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Comcast Wants $94,000 from Massachusetts Families to Install Cable Service

Broadband everywhere, except where it isn't.

Comcast is willing to install cable service for a neighborhood in Ashburnham, if six families agree to split the estimated $94,000 installation fee.

Paying more than $10,000 each just to get cable television from the nation’s largest cable operator is not a top priority for those living on Old Pierce Road and Rindge State Road, but getting reliable Internet access is.  Comcast officials have refused all requests to extend cable service to the families, because there are simply too few of them in the company’s eyes to justify the expense.

Families were surprised to find neither Comcast or Verizon interested in serving the neighborhood, because state broadband maps show coverage in Ashburnham from both the dominant cable and phone company.  Comcast suggested the families sign up for satellite Internet service or use a wireless provider instead.  But families complain paying Verizon Wireless or AT&T for mobile broadband is expensive and has resulted in rationed Internet use because of very low data caps.  Even worse, when the weather turns bad, the wireless Internet service effectively turns off.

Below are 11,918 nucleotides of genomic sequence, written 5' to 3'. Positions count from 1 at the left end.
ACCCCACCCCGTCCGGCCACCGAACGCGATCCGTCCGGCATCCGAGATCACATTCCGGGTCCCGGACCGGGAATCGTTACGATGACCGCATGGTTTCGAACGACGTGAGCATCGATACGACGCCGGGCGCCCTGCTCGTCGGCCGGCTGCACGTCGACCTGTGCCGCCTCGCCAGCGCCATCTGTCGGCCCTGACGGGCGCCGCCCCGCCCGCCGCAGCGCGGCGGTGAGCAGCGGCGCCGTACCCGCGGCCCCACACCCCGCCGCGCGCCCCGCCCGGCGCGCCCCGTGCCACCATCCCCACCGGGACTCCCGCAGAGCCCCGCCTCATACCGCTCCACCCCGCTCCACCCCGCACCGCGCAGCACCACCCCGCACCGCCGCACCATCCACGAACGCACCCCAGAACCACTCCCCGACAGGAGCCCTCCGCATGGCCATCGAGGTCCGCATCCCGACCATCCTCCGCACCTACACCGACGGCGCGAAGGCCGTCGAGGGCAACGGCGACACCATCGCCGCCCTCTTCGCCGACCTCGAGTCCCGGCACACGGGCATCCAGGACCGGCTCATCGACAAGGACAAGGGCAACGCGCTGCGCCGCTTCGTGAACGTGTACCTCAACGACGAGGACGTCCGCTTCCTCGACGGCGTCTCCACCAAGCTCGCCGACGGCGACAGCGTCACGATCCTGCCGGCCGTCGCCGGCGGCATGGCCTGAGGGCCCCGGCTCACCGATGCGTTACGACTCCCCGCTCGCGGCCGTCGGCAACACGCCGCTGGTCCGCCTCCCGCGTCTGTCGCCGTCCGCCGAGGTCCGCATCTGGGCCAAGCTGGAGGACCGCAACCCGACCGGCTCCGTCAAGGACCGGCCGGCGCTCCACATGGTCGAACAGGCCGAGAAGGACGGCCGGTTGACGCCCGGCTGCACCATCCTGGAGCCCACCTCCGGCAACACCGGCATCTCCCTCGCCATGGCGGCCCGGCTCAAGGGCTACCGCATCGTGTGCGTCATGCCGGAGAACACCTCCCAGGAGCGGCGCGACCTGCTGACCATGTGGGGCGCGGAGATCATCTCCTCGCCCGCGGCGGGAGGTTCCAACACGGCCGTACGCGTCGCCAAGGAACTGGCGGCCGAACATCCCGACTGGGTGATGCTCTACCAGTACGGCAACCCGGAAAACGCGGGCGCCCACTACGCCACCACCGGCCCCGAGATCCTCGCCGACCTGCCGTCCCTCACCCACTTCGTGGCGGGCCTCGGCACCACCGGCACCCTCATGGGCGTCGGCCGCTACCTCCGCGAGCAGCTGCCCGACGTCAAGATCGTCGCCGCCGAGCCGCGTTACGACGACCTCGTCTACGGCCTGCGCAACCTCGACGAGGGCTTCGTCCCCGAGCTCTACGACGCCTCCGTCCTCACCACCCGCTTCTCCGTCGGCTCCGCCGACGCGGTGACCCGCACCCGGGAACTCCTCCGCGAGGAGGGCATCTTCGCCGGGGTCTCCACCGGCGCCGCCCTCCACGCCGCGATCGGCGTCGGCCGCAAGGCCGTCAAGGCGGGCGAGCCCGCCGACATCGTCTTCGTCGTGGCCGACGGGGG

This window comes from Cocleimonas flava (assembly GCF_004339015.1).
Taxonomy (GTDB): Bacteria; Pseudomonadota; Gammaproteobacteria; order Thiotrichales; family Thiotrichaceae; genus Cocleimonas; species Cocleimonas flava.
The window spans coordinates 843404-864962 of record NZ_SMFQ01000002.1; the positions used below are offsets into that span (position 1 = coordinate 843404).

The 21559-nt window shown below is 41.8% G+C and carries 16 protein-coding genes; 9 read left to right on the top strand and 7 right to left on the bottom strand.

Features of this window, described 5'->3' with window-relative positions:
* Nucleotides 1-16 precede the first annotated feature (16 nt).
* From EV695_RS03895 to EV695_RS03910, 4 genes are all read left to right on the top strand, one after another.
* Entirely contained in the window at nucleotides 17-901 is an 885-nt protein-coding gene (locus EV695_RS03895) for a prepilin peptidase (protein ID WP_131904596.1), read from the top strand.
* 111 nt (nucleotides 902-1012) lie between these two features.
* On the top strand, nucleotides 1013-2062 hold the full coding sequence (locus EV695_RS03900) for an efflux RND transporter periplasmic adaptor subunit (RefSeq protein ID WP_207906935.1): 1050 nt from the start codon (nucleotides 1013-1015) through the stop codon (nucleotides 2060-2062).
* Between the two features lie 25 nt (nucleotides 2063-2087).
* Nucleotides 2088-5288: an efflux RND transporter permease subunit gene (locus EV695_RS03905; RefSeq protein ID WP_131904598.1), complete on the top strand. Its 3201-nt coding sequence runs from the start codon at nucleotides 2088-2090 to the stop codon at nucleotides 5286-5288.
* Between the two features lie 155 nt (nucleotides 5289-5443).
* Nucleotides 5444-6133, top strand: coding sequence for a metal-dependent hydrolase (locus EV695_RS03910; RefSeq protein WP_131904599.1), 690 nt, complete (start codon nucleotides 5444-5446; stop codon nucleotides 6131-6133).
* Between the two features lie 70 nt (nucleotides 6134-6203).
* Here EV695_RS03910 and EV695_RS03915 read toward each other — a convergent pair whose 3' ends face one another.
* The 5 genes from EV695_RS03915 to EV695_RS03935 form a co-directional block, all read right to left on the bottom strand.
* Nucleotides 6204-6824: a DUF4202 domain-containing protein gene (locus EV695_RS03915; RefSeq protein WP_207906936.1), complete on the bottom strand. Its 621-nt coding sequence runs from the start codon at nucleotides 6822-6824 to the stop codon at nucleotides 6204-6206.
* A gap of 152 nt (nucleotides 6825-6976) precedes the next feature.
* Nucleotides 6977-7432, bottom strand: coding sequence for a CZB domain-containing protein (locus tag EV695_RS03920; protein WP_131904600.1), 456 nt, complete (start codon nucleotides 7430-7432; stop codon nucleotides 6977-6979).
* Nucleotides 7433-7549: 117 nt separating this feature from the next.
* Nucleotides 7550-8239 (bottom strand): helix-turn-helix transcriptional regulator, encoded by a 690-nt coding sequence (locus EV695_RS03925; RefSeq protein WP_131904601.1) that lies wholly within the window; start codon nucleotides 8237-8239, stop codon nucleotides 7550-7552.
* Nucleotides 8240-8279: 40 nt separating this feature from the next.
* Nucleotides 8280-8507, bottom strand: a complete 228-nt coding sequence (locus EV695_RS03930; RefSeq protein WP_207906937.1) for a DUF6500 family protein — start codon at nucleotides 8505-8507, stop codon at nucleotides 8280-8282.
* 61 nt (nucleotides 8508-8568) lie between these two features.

The affected families want better answers.

“I’m not afraid to spend $400 to get out of a [wireless] contract if I can have Internet when it’s cloudy out,” James LeBlanc of Rindge State Road told the Sentinel & Enterprise. “But I don’t have $10,000 just sitting in my pocket.”

Wireless broadband for rural Massachusetts is simply not a serious solution for most because of the low usage allowances that accompany the service.

“It’s difficult when it’s raining out, and we can’t get online, and I have to tell my kids, sorry, you can’t do your homework tonight,” his wife, Wendy LeBlanc told the newspaper. “My oldest goes to Overlook (Middle School) and I’m going to have to send in notes for any assignments that require Internet research to be done at school.”

“It’s a hardship for our family,” said Brian Belliveau, of Old Pierce Road. “We don’t have enough Internet service. We get into situations where we use all of our data within the first two weeks of the month and have to go without it the rest of the month. Our kids are in school with kids who have service all the time, and they don’t understand why we don’t. It’s hard to explain.”

Comcast’s attitude so far has been ‘tough luck — it’s a money thing.’  Company officials simply won’t front the construction and installation costs because it would take too long to recoup that investment.  That leaves the families with few alternatives.

Although Ashburnham, a community of 6,000 in north-central Massachusetts, is considered “rural,” it is not nearly rural enough to qualify for federal broadband funding.  Besides, according to broadband mapping data supplied by area cable and phone companies, Ashburnham is already “well-served” with broadband.  But don’t tell that to families without Internet access.